Intravenous Therapy

Intravenous Therapy

A. Indications Of Intravenous Therapy:
1. Establish or maintain a fluid or electrolyte balance
2. Administer continuous or intermittent medication
3. Administer intravenous anesthetics
4. Administer fluid to keep vein open (KVO)
5. Administer blood or blood components
6. Administer bolus medication
7. Maintain or correct a patient’s nutritional state
8. Administer diagnostic reagents
9. Monitor hemodynamic functions

B. Intravenous Devices :
1. Steel Needles, Example; Butterfly catheter. Mostly used to deliver small quantities of medicines, to deliver fluids via the scalp veins in infants, and sometimes to draw blood samples.

2. Over the Needle Catheters, Example; peripheral IV catheter. This is the kind of catheter you will primarily be using. Catheters (and needles) are sized by their diameter, which is called the gauge. Obviously, the greater the diameter, the more amounts of fluid can be delivered.


C. Intravenous Fluids :
IV fluids are usually an intervention to provide volume replacement, administer medications, including electrolytes, monitor cardiac functions. For example, a patient comes into the ED with gastroenteritis and is dehydrated from vomiting and diarrhea.

There are three main types of fluids:
1. Isotonic fluids, close to the same osmolarity as serum. They stay inside the intravascular compartment, thus expanding it. This fluid can be helpful in hypotensive or hypovolemic patients and alsoc an be harmful. There is a risk of fluid overloading, especially in patients with CHF and hypertension such as Lactated Ringer’s (LR), NS (normal saline, or 0.9% saline in water).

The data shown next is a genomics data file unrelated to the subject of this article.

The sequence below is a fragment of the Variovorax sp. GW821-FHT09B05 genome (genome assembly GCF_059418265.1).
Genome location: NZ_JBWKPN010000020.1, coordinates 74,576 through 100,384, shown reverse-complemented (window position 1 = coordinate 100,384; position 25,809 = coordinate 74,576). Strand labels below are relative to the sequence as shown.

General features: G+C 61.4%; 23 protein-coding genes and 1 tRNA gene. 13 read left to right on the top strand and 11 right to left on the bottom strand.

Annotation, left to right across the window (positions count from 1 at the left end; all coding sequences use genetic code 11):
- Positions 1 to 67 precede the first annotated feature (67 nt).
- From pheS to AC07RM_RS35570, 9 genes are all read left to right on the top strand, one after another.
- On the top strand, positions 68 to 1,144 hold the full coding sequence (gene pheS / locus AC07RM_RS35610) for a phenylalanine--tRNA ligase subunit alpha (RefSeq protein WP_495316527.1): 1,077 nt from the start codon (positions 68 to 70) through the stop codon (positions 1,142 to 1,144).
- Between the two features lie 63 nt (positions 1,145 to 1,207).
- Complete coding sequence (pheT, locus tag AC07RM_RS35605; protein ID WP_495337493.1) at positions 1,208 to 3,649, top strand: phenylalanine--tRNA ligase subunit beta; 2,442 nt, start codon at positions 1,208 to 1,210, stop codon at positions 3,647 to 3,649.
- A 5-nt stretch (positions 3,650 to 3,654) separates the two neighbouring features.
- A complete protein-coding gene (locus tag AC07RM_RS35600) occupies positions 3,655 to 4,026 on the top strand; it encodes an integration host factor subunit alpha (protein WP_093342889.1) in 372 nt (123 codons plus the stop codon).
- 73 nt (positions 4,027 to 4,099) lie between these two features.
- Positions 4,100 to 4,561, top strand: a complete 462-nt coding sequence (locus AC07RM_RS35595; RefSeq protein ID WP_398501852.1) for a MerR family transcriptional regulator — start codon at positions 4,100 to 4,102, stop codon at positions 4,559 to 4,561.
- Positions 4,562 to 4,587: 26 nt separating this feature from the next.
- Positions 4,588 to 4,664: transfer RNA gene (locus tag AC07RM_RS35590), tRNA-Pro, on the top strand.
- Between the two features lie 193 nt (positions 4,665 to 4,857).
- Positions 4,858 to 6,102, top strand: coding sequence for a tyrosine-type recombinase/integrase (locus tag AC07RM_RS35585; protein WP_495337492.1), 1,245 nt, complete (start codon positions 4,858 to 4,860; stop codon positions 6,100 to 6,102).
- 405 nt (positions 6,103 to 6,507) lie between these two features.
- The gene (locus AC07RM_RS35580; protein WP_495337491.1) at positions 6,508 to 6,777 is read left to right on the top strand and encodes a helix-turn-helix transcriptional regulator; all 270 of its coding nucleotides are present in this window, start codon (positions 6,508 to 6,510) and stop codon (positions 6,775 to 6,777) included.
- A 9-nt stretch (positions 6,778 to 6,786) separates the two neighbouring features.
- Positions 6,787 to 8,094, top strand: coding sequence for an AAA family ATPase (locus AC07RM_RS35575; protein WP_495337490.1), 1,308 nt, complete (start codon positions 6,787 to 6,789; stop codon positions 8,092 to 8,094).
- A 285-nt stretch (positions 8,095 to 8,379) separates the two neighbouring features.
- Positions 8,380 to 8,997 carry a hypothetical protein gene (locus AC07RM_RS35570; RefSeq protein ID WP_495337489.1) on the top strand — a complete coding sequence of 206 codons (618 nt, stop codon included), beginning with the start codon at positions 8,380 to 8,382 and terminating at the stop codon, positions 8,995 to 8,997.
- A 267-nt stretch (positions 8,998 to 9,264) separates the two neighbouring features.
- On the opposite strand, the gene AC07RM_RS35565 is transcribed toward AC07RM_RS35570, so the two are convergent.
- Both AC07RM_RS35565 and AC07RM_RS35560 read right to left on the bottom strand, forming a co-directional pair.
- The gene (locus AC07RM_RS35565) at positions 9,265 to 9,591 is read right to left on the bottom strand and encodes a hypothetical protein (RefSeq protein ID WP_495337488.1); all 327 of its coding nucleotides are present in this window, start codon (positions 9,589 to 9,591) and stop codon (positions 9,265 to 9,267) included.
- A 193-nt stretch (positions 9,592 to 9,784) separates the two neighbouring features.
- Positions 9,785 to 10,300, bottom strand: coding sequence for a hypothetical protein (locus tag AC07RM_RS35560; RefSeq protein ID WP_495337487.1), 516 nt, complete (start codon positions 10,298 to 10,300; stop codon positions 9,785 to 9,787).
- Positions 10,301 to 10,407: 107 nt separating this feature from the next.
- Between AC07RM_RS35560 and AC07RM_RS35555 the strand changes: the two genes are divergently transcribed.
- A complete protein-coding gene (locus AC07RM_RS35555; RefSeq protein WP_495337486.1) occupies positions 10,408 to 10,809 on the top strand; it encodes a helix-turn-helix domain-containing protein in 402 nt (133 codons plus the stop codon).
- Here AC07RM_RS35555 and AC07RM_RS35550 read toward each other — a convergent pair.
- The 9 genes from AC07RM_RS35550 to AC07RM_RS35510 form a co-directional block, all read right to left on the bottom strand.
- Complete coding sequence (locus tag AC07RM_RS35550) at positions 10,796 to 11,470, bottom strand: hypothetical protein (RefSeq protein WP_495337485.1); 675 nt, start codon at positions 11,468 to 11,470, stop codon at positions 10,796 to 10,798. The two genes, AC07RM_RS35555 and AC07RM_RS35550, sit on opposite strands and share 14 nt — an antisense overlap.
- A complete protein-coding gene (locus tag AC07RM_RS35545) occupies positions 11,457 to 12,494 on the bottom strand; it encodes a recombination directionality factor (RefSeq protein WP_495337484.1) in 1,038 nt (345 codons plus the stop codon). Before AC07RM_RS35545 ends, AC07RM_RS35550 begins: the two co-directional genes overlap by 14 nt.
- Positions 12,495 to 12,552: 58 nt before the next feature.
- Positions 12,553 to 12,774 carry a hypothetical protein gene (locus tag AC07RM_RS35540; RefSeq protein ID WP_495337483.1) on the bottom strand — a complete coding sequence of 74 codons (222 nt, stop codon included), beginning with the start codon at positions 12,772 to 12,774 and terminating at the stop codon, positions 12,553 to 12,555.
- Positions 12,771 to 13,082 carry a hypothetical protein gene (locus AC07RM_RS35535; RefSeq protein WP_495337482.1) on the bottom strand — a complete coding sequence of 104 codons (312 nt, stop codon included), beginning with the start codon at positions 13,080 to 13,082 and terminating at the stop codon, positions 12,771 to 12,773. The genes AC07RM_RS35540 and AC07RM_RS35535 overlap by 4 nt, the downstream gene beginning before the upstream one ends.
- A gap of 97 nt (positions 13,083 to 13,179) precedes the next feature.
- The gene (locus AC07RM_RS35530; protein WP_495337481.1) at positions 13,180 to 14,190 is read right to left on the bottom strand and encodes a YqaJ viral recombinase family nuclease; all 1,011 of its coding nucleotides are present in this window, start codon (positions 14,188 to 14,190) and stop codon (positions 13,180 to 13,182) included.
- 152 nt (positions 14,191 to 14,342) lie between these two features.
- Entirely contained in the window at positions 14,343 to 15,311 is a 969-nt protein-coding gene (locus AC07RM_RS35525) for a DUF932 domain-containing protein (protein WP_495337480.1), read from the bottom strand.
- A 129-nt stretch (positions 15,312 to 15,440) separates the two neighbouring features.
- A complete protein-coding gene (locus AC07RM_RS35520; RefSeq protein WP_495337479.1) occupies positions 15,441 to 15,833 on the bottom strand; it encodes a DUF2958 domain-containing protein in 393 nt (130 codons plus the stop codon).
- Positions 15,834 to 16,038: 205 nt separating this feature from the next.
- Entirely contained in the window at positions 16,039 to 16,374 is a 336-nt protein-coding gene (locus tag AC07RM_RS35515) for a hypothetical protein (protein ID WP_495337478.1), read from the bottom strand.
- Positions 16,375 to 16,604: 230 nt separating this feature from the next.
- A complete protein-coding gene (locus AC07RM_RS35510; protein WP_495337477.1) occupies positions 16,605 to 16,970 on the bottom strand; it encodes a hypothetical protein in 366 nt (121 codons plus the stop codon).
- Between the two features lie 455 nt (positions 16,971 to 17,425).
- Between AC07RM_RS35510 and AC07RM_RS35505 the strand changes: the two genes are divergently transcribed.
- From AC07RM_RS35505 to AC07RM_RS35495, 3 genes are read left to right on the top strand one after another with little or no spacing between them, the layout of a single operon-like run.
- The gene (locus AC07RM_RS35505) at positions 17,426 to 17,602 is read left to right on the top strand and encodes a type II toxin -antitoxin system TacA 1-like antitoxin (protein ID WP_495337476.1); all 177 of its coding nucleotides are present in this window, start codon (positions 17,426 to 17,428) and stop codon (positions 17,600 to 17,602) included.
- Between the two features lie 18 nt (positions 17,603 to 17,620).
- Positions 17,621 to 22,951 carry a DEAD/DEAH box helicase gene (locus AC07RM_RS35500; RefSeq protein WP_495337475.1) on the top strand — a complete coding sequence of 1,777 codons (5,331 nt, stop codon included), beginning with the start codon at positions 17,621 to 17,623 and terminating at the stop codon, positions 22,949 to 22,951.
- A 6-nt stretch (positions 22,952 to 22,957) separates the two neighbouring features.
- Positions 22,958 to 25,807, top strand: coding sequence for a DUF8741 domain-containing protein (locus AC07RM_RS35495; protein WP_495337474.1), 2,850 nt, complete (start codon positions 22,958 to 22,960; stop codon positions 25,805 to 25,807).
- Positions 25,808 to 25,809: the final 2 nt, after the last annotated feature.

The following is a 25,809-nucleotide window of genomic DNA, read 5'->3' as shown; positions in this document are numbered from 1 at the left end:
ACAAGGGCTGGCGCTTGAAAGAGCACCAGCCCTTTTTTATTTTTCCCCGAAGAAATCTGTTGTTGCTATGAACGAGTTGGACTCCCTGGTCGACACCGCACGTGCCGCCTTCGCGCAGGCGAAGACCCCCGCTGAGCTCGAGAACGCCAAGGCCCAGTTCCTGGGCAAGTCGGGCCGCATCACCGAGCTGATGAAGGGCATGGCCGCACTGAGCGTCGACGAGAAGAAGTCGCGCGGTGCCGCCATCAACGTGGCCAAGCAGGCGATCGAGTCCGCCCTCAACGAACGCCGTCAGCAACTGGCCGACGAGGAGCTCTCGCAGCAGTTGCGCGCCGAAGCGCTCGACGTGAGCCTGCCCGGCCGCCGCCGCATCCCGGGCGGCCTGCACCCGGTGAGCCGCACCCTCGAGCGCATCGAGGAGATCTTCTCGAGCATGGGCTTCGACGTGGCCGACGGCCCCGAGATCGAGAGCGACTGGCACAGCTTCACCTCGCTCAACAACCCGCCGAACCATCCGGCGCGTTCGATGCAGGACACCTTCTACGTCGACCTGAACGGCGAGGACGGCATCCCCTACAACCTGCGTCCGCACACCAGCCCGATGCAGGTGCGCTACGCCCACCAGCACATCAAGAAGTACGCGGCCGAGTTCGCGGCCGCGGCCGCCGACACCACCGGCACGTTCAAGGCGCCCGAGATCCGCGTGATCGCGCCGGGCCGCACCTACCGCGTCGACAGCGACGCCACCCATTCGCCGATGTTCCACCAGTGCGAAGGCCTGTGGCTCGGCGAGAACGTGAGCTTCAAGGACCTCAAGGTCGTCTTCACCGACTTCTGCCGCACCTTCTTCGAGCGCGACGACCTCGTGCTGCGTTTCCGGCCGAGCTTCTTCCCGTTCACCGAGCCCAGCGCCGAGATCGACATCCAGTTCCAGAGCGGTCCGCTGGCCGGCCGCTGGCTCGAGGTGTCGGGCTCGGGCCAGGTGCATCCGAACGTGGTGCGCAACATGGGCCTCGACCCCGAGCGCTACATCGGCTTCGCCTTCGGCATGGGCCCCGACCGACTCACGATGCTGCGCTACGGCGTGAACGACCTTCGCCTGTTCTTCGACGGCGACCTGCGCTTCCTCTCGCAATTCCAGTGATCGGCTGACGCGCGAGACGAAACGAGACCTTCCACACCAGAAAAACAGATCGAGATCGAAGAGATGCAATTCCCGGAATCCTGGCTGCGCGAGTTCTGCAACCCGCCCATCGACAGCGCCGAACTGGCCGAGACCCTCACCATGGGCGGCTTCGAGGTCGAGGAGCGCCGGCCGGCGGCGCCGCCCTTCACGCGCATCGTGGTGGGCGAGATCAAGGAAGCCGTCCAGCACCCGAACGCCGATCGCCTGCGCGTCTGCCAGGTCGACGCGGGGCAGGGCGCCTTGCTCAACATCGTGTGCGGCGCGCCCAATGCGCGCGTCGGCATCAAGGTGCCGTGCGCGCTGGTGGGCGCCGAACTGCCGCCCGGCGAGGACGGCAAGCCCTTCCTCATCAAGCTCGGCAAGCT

2. Hypotonic fluids, it’s less osmolarity than serum. This fluid dilutes the serum, which decreases serum osmolarity. Hypotonic fluids is helpful when cells are dehydrated such as a dialysis patient on diuretic therapy, also be used for hyperglycemic conditions like diabetic ketoacidosis, in which high serum glucose levels draw fluid out of the cells and into the vascular and interstitial compartments.

Can be dangerous to use because of the sudden fluid shift from the intravascular space to the cells. This can cause cardiovascular collapse and increased intracranial pressure (ICP) in some patients. Example: .45% NaCl, 2.5% dextrose.

3. Hypertonic fluids, have a higher osmolarity than serum. Pulls fluid and electrolytes from the intracellular and interstitial compartments into the intravascular compartment. Can help stabilize blood pressure, increase urine output, and reduce edema.

Rarely used in the prehospital setting, care must be taken with their use. Dangerous in the setting of cell dehydration. Examples: D5% .45% NaCl, D5% LR, D5% NS, blood products, and albumin.

Flow Rates :
You will often need to calculate IV flow rates. The administration sets come in two basic sizes:
- Microdrip sets, Allow 60 drops (gtts) / mL through a small needle into the drip chamber (Good for medication administration or pediatric fluid delivery).
- Macrodrip sets, Allow 10 to 15 drops / mL into the drip chamber (Great for rapid fluid delivery. Also used for routine fluid delivery).
- Fluid may be ordered at a KVO rate. This means to Keep the Vein Open, or run in fluids very slowly, enough to keep the vein open, but not really deliver much volume.

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